Commanders lament analysis dearth

SAN DIEGO — Despite massive advances in technology during the dozen years that separated the two wars in Iraq, several battlefield commanders say they need more, specifically in the area of data analysis.

Speaking at a panel on lessons learned from Iraq and Afghanistan at the West 2004 conference, sponsored by AFCEA International and the U.S. Naval Institute, Air Force Brig. Gen. Greg Power, vice commander of the 8th Air Force, said people in his command were overwhelmed with raw data.

"The Global Hawk was awesome and the amount of data that it collects is incredible," Power said. "The thing that we've learned from our lessons learned is that the Global Hawk will collect all of this great data, dump it down to the people and we got so much data that we were overwhelmed. So we had the Global Hawk go off into a holding pattern and we told it, 'Don't send us any more stuff.' "

Power said industry needs to look to the machine-to-machine interface between the Global Hawk and certain command and control systems to "take the human element out of the picture."

"In a fast-moving war, it's incredibly important to have that data stream continuously flowing," he said. "So we lost time there because we spent time analyzing an overabundance of data."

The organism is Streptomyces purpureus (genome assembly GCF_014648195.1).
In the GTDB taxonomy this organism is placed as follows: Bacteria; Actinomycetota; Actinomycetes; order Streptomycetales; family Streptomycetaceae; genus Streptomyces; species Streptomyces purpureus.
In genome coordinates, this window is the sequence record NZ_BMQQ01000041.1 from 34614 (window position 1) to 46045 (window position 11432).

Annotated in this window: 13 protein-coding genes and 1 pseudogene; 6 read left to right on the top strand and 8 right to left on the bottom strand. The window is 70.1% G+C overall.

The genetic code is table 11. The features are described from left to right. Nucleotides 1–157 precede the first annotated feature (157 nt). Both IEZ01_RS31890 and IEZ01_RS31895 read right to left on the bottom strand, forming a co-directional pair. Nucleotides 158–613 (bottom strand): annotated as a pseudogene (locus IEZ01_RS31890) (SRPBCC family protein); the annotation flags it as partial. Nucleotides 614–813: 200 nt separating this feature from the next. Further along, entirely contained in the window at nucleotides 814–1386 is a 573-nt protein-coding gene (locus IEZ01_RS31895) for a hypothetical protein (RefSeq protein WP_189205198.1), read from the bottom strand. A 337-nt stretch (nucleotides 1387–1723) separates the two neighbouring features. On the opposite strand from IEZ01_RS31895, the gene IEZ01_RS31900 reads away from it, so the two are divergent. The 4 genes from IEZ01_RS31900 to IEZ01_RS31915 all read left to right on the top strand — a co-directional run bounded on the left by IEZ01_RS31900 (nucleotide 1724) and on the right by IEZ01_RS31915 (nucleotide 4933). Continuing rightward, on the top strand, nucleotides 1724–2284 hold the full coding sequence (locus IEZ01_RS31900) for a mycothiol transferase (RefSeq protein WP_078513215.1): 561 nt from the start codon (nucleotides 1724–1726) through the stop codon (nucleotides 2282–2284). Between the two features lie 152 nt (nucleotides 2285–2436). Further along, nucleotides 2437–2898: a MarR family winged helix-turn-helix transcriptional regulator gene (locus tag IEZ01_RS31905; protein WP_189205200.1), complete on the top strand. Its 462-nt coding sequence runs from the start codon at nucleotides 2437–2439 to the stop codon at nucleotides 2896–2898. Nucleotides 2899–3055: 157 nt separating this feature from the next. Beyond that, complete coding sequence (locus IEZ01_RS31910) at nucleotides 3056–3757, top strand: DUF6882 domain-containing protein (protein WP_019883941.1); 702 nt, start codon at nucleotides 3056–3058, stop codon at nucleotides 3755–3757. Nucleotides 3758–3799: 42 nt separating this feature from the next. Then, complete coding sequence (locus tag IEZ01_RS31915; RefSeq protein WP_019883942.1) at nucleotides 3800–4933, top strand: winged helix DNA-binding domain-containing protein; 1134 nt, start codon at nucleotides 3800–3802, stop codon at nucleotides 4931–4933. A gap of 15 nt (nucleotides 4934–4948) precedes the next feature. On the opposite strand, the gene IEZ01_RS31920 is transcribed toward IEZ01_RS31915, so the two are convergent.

Analysts have predicted that a truly networked fighting force could rapidly become overwhelmed by the amount of data flowing down to them, and that solutions need to be developed to filter out excess information. But on the other side of the coin, several military leaders have said that a soldier or Marine in a firefight can't have too much information, and that direct feeds from data collection platforms like unmanned aerial vehicles (UAVs) can play an important role in warfare.

Power, however, called on vendors to provide technologies that can filter out extraneous data and analyze it en route to a command center.

"From the strategic view, looking at what we did with that platform, we weren't utilizing the full capability that it provided because we couldn't handle what we were given," he said.

Other observation platforms, however, performed up to spec and beyond, Power said. During the now-infamous sandstorm that temporarily halted the march to Baghdad, Iraqi commanders assumed they were safe from allied strikes under the cover of the storm, and moved about openly.

Using the Joint Surveillance and Target Attack Radar System, aircraft were still able to "put warheads on foreheads," despite the weather, according to Power.

But other commanders suffered from a lack of hard intelligence data and performed what Marine Lt. Gen. James Conway, commander of the 1st Marine Expeditionary Force, called "combat by discovery."

"Tactical intelligence was impeded by our speed of movement," Conway said. "We just didn't have enough time to get the reconnaissance out and mature the picture as to what was in front of the division and the regiment on a day-to-day basis. I don't think we can say we had too much" intelligence, surveillance and reconnaissance.

Conway said if he could go back and do things differently, he would request more use of UAVs to gain a greater insight into what was in front of his troops.

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